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The Elie Wiesel Award

2014 Elie Wiesel Award

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Lieutenant-General Roméo Dallaire

The Museum bestowed the 2014 Elie Wiesel Award on Canadian Lieutenant-General Roméo Dallaire in recognition of his valiant attempts to warn the world of and prevent the 1994 genocide in Rwanda, despite enormous apathy and opposition from the UN, the United States, and the rest of the international community. 

In 100 days, between 500,000 and one million Rwandans, predominantly Tutsis, were massacred when a Hutu extremist–led government launched a plan to wipe out the country’s entire Tutsi minority and any others who opposed their policies.

The colossal world failure to respond led Lieutenant-General Dallaire, then-commander of UN peacekeeping forces in Rwanda, to dedicate his life to promoting genocide prevention worldwide.

Marking the 20th Anniversary of the Rwandan Genocide

This year, as we mark the 20th anniversary of the Rwandan genocide, we honor the moral courage and physical bravery of a frontline soldier who helped save the lives of tens of thousands of victims.

This singular achievement, together with his ongoing humanitarian efforts on behalf of those affected by genocide, makes Lieutenant-General Dallaire a rare and important example of the kind of leadership our world so desperately needs.

The Museum presented the award to Lieutenant-General Dallaire on April 30, 2014, at our annual National Tribute Dinner, held in conjunction with our national Days of Remembrance events in Washington, DC. Samantha Power, US Permanent Representative to the United Nations, delivered the keynote address.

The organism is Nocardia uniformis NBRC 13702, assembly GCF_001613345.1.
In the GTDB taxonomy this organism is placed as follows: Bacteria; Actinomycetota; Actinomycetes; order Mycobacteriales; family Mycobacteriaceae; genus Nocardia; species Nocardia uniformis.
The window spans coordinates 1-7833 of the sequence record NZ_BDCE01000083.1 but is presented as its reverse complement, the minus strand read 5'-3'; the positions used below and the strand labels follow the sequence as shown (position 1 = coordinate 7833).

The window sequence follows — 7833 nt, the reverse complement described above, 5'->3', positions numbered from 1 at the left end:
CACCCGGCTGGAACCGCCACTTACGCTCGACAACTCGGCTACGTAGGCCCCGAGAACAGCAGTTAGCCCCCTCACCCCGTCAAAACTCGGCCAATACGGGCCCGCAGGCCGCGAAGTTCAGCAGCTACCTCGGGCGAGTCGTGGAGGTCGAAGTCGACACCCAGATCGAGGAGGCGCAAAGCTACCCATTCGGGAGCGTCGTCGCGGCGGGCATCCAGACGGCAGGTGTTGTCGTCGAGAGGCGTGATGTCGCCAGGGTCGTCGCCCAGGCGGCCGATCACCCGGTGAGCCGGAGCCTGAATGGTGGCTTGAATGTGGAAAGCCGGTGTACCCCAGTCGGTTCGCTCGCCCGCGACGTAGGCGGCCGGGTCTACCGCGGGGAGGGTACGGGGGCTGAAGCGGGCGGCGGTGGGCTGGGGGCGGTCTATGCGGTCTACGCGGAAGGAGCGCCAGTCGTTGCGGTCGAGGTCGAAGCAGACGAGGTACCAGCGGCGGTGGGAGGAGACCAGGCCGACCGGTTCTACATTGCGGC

The Moral Obligation to Speak Out

As commander of the 2,600-member international peacekeeping force, Lieutenant-General Dallaire did his utmost to warn his UN superiors of the risks of large-scale ethnic violence. In a series of cables to New York in late 1993 and early 1994, he called for a broader interpretation of the UN mandate to permit the protection of civilians and a crackdown on extremist militia groups. His requests were ignored or rejected, and his force remained undermanned and under-resourced.

One day, sooner than later, if we become activists for humanity, we will no more resort to conflict due to the frictions of our differences.

—Lieutenant-General Dallaire

When the genocide erupted in April 1994, Lieutenant-General Dallaire argued for the vigorous use of international force, including a strengthening of his troops. The UN Security Council chose instead to withdraw most of his men, leaving behind just over 450. Unable to stop the worst atrocities, Lieutenant-General Dallaire and his unit nevertheless managed to save the lives of some 30,000 Rwandans.

The then-48-year-old general remained in Rwanda throughout the 100-day genocide, a witness to the cold-blooded murder of as many as one million Rwandans. Many of these murders took place in full view of UN peacekeepers, as neighbor set upon neighbor with knives and machetes.

Lieutenant-General Dallaire returned to Canada traumatized by his experiences but felt he had a moral obligation to speak out about the horrors he had witnessed. He appeared as a prosecution witness at the International Criminal Tribunal for Rwanda and authored a much-praised account of the Rwandan genocide, Shake Hands with the Devil: The Failure of Humanity in Rwanda. His book inspired the Emmy Award–winning documentary and the major motion picture of the same name.

The recipient of numerous honors and awards, he is a retired lieutenant-general and has served in the Canadian Senate since 2005.

Lieutenant-General Dallaire is a longtime friend of the Museum and has shared his extraordinary experiences in a number of Museum programs over the years. View his eyewitness testimony or read the transcript of his 2002 Museum interview with Ted Koppel. 

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